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DENR Errs on Hyperion Air Permit

December 13, 2009
[reprinted from EcoForum, October 2009]

The Hyperion oil processing plant received a preconstruction air permit from the SD Dept. of Environment & Natural Resources (DENR) and the SD Board of Minerals and Environment (BME). Despite the EPA’s detailed criticisms of the draft Prevention of Significant Deterioration (PSD) Air Permit, the DENR issued the flawed permit, with few changes made.

Contact these EPA officials regarding Hyperion’s Air Quality Permit:

  • Callie A. Videtich, Director
    Air and Radiation Program
    US EPA Region 8-80C-EISC
    1595 Wynkoop Street
    Denver, Colorado 80202-1129
    videtich.callie@epa.gov
  • Carol Rushin
    Acting Regional Director
    US EPA Region 8-80C-EISC
    1595 Wynkoop Street
    Denver, CO 80202-1129
    rushin.carol@epa.gov
  • Lisa Jackson, Administrator
    U.S. EPA
    Ariel Rios Building
    1200 Pennsylvania Avenue, N.W.
    Washington, DC 20460
    jackson.lisap@epa.gov

The South Dakota Board of Minerals and Environment approved the permit unanimously with little discussion even though numerous flaws and omissions were obvious. Please ask the Environmental Protection Agency (EPA) to overturn the decision of the South Dakota Department of Natural Resources (DENR) and the Board of Minerals and Environment to issue a preconstruction air permit to the Hyperion Energy Center (HEC).

If you think that an oil processing plant, emitting 19 million tons of carbon dioxide a year along with tons of carcinogens, should be constructed according to the Best Available Control Technology, please read the following and select one or two areas you feel strongly about and ask for the help of the EPA. Below is a partial list of some the numerous deficiencies and omissions of the permit.

1. There are many omissions and deficiencies in the permit relative to the Best Available Control Technologies (BACT). BACT is mandated by the U.S. Clean Air Act. To determine a BACT a permit must show that a specific technology is selected after considering the types and sources of emission, regional environmental impact, and cost. Hyperion’s refinery is a polluting source that falls under the EPA standard for New Source Review guidelines. The EPA was very critical of the BACT analyses in the draft air permit and few changes were made by the DENR. Among the many BACT problems are the following.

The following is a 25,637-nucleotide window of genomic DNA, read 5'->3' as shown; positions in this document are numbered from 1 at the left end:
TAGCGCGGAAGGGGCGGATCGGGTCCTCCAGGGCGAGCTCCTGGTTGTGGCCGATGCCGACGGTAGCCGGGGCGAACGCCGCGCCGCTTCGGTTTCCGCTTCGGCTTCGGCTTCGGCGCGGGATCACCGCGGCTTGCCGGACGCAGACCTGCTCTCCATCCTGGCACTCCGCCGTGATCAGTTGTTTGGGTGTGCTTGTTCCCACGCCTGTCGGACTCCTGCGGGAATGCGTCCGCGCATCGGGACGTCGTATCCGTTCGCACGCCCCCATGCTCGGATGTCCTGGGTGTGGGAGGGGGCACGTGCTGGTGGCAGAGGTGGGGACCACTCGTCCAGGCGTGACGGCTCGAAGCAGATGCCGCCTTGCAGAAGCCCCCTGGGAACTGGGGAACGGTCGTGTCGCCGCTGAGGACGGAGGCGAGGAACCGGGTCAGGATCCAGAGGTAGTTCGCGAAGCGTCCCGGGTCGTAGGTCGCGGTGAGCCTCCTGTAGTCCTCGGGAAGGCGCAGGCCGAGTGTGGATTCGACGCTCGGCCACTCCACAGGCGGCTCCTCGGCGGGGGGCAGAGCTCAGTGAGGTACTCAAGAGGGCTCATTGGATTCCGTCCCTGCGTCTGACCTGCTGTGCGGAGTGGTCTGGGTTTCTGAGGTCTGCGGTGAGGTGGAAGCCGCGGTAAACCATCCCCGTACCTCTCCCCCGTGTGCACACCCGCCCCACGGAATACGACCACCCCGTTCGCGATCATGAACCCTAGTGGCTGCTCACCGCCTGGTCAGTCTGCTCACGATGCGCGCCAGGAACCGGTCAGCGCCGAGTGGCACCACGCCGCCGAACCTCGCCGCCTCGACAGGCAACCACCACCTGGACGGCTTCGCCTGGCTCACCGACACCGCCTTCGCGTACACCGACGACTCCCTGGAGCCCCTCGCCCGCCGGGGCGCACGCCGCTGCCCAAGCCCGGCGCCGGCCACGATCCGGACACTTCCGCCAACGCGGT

• Leak-less valves could prevent fugitive pollutant leaks. The permit did not show an analysis explaining why leak-less control equipment was not specified. There was no modeling for fugitive emissions.
  • Details of monitoring emissions were omitted. In the case of the thousands of valves, the method listed is leak detection and repair. None of the modern monitoring systems employed in Europe and under consideration by the EPA to monitor total emissions were considered. No BACT or options were presented.
  • Cost documentation is missing or suspect throughout the document. Unless the cost and effectiveness of alternative systems is presented, it is impossible to judge the “best” choice of technologies.
  • There is no BACT given showing why control equipment is water cooled rather than air cooled. Air cooling could save millions of gallons of water daily.
  • Enclosed ground flares are being used in many recently modernized refineries Enclosed ground flares were never even considered in the permit despite many characteristics that make them superior to tall candle flares.
  • BACTS were omitted for storage tanks, nitrogen oxide emissions from small process heaters, cooling processes and CO2 emissions from the Integrated Gasification Combined Cycle power plant vent.
  • The DENR has granted a Prevention of Significant Deterioration Air Permit for the sixth largest refinery in the U.S. and has not required a Startup, Shutdown, and Malfunction Plan (SSM). Without a plan there could be no BACT.